The Goa government in framing the mining policy may have limited options in light of two major circumstances (a) the challenge to the Goa Daman and Diu Mining Concessions (abolition and declaration as mining leases) Act 1987 pending before the Supreme Court and the Supreme Court permitting the then concessionaries to carry on mining operations and mining business based upon an interim order and (b) the state government has already collected stamp duty with a clear intention to grant mining leases. So any policy to be formulated may have to take into account these two circumstances and from that point of view the state government appears to have limited options. The collection of stamp duty during the mining ban period has certainly limited government’s options in formulating the mining policy based on which the leases would be granted.

The Goa Pollution Control Board which did precious little in the regulation of mining is now enjoined with the responsibility to monitor air and water pollution in the mining area. From that perspective the Goa State Pollution Control Board becomes yet another authority the miners shall have to deal with in course of their business.  

Though severe restrictions have been imposed with direction of strict monitoring of the law in so far as mining activity, the Supreme Court has only strengthened the hands of the state government in dealing with illegalities. Earlier the state government would push the onus on the Central Government or the Indian Bureau of Mines and the Central Government would hold the state government responsible. In a way nobody would assume responsibility. The Supreme Court has now made the Govt. of Goa and the Goa Pollution control Board as the supervisor and controller of the mining sector. Under the judgement Ministry of Environment and Forest has the responsibility of issuing notifications of eco sensitive zones along with national parks and wild life centuries.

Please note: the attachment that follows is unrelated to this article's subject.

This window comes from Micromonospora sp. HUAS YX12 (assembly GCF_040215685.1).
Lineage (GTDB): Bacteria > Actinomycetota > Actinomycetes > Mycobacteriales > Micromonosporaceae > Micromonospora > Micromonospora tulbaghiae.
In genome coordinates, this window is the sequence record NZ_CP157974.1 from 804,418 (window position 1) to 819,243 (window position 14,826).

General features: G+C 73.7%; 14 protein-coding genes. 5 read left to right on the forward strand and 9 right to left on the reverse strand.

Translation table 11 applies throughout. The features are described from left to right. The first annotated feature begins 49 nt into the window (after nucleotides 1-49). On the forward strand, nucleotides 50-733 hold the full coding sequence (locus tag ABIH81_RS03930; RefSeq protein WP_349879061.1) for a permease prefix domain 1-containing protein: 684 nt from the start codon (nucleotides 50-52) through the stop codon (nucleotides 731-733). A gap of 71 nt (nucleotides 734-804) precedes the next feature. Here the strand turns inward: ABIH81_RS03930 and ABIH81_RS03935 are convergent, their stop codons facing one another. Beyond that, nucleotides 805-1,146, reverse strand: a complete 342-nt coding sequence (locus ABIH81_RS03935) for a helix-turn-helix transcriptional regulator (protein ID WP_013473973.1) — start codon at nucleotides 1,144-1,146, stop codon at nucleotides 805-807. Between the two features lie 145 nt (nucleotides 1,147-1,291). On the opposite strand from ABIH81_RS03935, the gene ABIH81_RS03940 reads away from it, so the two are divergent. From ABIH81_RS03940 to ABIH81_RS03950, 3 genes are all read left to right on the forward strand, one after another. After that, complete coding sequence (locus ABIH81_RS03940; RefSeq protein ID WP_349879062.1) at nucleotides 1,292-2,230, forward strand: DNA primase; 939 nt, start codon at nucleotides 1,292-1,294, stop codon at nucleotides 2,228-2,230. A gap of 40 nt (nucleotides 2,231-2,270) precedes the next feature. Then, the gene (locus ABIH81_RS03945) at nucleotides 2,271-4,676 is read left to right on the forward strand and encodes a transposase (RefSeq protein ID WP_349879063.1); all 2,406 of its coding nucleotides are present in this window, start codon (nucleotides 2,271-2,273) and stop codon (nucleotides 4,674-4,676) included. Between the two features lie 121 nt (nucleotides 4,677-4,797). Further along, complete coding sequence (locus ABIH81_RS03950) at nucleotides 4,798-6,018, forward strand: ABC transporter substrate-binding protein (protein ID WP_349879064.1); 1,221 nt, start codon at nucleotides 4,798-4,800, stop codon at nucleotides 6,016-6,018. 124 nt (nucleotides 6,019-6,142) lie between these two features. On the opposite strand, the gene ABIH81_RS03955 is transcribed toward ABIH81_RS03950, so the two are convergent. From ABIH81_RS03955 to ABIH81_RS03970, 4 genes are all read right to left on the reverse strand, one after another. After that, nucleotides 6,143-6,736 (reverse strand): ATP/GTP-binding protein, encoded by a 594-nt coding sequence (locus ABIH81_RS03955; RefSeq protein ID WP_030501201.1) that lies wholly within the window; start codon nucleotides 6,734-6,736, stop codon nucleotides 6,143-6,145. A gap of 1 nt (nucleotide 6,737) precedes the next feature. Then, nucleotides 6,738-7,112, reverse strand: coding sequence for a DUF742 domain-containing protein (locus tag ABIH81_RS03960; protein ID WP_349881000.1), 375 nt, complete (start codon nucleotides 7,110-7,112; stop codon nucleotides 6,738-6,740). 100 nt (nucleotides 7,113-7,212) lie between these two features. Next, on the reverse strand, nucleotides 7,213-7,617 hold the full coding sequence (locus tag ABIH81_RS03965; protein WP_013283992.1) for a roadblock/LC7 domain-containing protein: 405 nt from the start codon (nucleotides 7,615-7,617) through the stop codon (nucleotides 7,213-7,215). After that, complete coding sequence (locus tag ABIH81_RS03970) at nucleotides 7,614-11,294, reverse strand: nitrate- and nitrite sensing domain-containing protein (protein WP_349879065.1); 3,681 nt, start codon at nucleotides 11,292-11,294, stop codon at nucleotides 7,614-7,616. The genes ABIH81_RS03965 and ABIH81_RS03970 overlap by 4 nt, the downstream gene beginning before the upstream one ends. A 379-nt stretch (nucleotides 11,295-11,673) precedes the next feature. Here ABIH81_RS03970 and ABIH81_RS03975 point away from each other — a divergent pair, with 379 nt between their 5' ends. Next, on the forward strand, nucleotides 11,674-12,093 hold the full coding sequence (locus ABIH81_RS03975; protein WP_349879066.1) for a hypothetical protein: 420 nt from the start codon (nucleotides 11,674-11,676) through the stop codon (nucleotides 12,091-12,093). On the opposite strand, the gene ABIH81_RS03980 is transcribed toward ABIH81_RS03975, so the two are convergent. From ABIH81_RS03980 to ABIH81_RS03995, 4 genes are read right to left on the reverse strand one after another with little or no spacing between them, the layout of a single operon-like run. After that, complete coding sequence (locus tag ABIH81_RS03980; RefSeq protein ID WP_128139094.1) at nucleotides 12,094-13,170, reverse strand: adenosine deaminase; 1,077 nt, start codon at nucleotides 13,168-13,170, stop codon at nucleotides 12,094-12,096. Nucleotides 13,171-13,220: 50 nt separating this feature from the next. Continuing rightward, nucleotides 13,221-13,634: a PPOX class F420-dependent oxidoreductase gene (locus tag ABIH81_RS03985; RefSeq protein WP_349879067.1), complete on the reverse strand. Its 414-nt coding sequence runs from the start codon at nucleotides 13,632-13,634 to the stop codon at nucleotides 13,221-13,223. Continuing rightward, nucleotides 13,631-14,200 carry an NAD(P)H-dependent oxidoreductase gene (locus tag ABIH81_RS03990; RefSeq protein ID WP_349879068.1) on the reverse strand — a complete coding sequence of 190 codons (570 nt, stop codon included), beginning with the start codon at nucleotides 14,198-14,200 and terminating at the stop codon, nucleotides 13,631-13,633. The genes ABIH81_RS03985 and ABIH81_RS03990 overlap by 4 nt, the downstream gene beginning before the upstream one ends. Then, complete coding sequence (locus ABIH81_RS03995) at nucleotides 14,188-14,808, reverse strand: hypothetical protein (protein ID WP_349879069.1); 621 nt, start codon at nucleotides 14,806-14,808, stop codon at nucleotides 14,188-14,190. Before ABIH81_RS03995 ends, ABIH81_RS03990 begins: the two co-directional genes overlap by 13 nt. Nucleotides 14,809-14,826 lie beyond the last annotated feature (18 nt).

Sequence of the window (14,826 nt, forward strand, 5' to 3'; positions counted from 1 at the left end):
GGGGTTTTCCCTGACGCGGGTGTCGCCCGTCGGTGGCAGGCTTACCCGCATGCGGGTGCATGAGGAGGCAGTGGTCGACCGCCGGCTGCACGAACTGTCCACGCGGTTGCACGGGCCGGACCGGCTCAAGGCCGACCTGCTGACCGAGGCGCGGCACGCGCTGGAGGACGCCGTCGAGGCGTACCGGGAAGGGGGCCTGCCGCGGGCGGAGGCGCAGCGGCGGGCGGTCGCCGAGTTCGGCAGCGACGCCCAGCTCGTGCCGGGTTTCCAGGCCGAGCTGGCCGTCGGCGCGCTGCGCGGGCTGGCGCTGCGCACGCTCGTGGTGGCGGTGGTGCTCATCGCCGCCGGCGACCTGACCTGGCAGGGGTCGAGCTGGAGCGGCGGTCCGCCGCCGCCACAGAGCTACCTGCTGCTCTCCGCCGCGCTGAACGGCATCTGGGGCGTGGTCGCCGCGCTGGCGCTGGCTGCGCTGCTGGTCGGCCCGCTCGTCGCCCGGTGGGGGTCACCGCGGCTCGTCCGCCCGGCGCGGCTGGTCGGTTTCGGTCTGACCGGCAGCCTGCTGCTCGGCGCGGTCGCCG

To what extent mining operations can be carried out within the four corners of the directions issued by the Supreme Court would also depend upon how the Goa government formulates the policy in accordance with law and to what extent the Government and Goa Pollution Control Board monitors the air and water pollution in the mining area.

It can be said that Goa will be greener if the Supreme Court’s judgement is implemented in the proper perspective.

Disclaimer: Views expressed above are the author's own.

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Cleofato A Coutinho

Cleofato Almeida Coutinho is a senior lawyer and one of the constitutional expert in Goa. A member of Law Commission of Goa, he also teaches at Kare College of Law in Madgao.

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Goans Must Demand To Pass Swaraj Act, So That Mining Income Can Come In The Hands Of Goans.

- Jose Rod, Goa | 12 th May 2014 13:43